When Vicki graduates from the TTC, she will not only have her yoga teacher certificate, she will also take home a personal yoga practice that includes tools for navigating the challenges and opportunities ahead.
Not your typical psychotherapist
Wes Wolter, 32, Fairlee, Vermont
A tattooed floral sleeve on one arm, a flowing black script on the other, and a shorn head and beard might not immediately indicate psychotherapist, but that’s the work Wes Wolter had been doing before he arrived at the ashram for his TTC.
A counselor in a Vermont program that offers residential housing to clients with serious psychological issues, he lives part-time in a house in Waterbury where a schizophrenic client is learning how to live in the community. “At this stage, we’re using holistic therapy, aromatherapy, and other alternative approaches and have managed to cut his meds in half,” Wes says.
A psychotherapist, mental-health counselor, and drug and alcohol counselor, Wes has wanted to become involved in yoga teacher training since he was introduced to yoga seven years ago.
“The cutting-edge treatment of trauma is focusing on the body, and yoga is at the top of the list, especially with meditation practice. Treatment research backs the effectiveness of yoga and meditation,” he says. His plan is to integrate yoga into his therapy, offering yoga for stress reduction and addiction.
While he knew he could use yoga professionally, there was another reason, a more personal one, for coming to the TTC. He was burned out. “I was feeling empty and enslaved, losing my spirituality,” he says. “I felt lost. I’m so grateful that I’ve re-established my practice.”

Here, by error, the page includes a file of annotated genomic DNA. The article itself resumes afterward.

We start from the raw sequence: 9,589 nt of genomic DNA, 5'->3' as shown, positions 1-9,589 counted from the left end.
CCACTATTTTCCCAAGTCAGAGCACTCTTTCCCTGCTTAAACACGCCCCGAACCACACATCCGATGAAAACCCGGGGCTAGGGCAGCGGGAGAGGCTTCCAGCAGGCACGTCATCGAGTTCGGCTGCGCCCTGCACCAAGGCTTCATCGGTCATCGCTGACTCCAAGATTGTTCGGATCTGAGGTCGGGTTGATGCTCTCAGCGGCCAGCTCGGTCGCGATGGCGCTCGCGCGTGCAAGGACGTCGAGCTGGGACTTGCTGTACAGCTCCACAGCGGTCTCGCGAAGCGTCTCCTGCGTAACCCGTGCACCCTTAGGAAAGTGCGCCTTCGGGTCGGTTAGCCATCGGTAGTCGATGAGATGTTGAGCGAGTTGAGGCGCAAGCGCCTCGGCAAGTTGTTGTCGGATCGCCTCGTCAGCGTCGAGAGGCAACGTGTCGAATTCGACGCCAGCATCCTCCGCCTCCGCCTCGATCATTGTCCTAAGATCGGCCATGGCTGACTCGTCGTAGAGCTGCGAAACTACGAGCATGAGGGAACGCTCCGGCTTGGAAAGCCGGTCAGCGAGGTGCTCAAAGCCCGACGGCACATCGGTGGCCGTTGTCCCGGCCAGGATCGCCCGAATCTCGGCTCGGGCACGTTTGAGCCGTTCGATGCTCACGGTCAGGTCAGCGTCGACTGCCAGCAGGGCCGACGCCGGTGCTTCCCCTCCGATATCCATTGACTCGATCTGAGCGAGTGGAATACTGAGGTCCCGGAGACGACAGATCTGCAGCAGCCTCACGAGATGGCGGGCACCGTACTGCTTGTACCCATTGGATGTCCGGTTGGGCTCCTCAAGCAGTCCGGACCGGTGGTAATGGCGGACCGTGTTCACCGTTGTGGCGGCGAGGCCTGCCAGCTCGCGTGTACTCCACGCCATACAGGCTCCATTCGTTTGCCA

In the process, Wes has also been able to improve lower back problems that have plagued him for years. “In the two weeks since I’ve been here, I’m not in as much pain,” he says, “even though the sitting has been a challenge. So has getting by on too little sleep — then I appreciate the morning asanas because they really revitalize me.”
The real struggle has been working on his own process, he says, dealing with all the things he has been attached to and letting go. He has learned the importance of caring for his body and that the amount of money he makes isn’t what matters. “It has been a real cleansing experience. I believe I have a stronger insight,” he says.
Karma Yoga is an integral part of the TTC and everyone is assigned responsibilities that contribute to keeping the ashram running. Wes sees the irony in his Karma Yoga duties as part of the garbage detail. “I went to school so I wouldn’t have to be a fireman or garbage man,” he says with a grin. “But I whistle my way through this work, and I notice how lovely it is here on this island.”
Wes says that it’s clear to him after his early yoga practices, which he did mainly for fitness and mountain biking, that he can use yoga to build a life that he really loves. On his return, he plans to launch a wellness center on a 300-acre farm that he has inherited. Called Milldale Farm Centre for Wellness, it will be a sanctuary that offers wellness programs to the community — and will be the site in early August of the Vermont Be True Yoga Festival.
“I was asleep, not listening to my body telling me to do the things that I love,” Wes says. “I’m actually alive now.”